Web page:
Given the current trend, Yale’s 2013 lobbying spending is likely to vastly surpass the past 10 years’ $536,000 average. In the first three quarters, according to the disclosure forms, Yale spent $510,000 on lobbying, compared to $540,000 during all of 2012. Approximately $240,000 of the 2013 figure was spent in the first quarter when budget negotiations dominated the political landscape, and $170,000 was spent in the third, when the federal budget again came to the fore.

And although the sequester continues, Jacob and Haas appear to have been relatively successful in some of their lobbying efforts.

According to Jamie Serlin, a spokesperson for Delaware Sen. Chris Coons LAW ’92 DIV ’92, both Jacob and Haas were present when Salovey met with Coons over the summer. Coons is the only Yale alumnus in the Senate currently serving on the powerful Senate Appropriations Committee, which oversees all discretionary spending in the federal budget.

In a Senate budget conference committee last week, Coons placed particular emphasis on the budget’s impact on innovation and long-term economic growth, two fields in which Salovey and Speicher both emphasized higher education’s role.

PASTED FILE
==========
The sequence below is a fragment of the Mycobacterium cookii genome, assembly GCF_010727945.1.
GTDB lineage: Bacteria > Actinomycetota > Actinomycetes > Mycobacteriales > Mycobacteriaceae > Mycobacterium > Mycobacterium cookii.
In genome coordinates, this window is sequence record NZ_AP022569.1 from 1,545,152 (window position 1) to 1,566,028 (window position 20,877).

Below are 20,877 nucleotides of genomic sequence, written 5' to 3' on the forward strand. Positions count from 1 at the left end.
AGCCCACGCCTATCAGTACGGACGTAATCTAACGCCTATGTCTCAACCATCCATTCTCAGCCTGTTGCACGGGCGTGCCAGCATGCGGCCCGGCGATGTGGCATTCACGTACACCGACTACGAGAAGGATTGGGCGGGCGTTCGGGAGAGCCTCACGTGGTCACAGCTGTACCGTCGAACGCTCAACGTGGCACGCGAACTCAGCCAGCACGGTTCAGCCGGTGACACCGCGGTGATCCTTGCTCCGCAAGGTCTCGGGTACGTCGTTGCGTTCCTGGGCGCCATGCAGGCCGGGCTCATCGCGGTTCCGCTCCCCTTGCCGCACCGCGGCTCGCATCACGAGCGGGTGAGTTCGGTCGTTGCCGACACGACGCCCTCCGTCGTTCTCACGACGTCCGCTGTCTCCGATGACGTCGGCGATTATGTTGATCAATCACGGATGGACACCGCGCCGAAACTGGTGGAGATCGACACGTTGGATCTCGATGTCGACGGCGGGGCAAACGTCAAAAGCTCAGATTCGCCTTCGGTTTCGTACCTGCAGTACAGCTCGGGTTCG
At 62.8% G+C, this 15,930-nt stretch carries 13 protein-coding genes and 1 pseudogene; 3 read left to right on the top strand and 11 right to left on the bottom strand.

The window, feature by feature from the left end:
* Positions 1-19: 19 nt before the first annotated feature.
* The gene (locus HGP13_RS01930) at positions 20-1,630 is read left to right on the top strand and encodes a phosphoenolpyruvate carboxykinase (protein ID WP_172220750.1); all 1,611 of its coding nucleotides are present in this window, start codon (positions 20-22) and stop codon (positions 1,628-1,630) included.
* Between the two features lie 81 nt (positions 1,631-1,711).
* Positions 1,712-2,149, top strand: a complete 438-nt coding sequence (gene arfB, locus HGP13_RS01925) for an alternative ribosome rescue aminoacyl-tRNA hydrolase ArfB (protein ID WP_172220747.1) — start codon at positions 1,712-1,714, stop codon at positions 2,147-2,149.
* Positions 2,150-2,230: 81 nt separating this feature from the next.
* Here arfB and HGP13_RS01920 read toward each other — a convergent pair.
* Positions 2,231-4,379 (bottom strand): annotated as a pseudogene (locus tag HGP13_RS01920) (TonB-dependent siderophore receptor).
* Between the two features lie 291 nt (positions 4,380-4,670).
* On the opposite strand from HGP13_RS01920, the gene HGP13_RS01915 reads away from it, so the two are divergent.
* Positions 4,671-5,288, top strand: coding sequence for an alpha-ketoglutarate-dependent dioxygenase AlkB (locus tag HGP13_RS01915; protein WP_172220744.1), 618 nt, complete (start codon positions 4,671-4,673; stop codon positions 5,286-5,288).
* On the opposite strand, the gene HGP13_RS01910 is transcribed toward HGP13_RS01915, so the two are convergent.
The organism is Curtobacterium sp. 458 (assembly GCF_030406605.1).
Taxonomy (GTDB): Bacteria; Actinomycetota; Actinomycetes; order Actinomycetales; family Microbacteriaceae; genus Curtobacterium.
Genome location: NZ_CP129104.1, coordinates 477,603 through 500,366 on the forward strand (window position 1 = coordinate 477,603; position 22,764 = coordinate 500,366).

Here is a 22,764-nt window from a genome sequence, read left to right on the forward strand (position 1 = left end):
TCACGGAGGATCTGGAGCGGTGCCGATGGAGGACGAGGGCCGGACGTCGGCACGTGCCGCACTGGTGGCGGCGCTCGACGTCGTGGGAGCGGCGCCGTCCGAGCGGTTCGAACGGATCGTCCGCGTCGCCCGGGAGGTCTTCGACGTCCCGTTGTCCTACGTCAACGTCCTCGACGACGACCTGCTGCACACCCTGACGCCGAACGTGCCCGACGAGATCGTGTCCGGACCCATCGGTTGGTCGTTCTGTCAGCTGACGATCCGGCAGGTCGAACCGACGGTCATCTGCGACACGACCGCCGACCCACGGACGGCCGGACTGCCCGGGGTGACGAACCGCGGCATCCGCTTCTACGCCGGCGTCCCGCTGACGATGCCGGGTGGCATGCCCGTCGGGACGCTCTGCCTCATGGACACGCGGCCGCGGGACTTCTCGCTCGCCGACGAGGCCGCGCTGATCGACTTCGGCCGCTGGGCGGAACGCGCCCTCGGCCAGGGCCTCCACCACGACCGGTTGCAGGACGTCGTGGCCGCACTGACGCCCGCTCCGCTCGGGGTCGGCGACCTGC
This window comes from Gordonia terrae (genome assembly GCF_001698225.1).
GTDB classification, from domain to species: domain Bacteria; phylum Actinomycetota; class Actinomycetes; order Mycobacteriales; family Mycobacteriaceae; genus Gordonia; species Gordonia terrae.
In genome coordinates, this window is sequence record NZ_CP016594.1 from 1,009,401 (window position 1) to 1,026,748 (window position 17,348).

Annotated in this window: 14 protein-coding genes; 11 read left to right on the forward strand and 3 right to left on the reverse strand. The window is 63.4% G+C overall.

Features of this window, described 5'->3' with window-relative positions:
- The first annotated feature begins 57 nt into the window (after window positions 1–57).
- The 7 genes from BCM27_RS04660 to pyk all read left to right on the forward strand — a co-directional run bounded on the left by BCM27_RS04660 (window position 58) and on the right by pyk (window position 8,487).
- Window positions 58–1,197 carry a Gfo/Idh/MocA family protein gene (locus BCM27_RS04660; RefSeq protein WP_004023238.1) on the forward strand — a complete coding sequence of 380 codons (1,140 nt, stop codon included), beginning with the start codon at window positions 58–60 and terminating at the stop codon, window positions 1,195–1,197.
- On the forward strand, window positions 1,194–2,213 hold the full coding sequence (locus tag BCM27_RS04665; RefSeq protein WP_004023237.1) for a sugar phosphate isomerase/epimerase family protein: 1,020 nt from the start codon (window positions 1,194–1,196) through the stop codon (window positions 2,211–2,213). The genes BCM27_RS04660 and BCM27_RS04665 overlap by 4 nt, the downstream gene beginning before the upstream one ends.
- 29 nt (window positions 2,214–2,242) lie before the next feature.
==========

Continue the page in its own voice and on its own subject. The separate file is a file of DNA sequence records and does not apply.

“There are some ways in which we are cutting that are hurting our long-term competitiveness,” Coons told the committee. “Short-term cuts in things like education, or infrastructure, or research and development produce long-term reductions in our capacity.”

Salovey said he hopes to host a bipartisan gathering of congressmen and staff with ties to Yale in the near future, adding that he has spoken to multiple congressmen about the idea and received a positive reaction.

“As University president, as someone with some Yale ties to people on the Hill, [I want] to take advantage of that to help Congress be more effective at a time when it is challenged and quite polarized,” Salovey said.

Correction: Nov. 22

A previous version of this article incorrectly stated that President Salovey met with the heads of several federal agencies while in Washington. He told the News that he might meet with such heads in the future.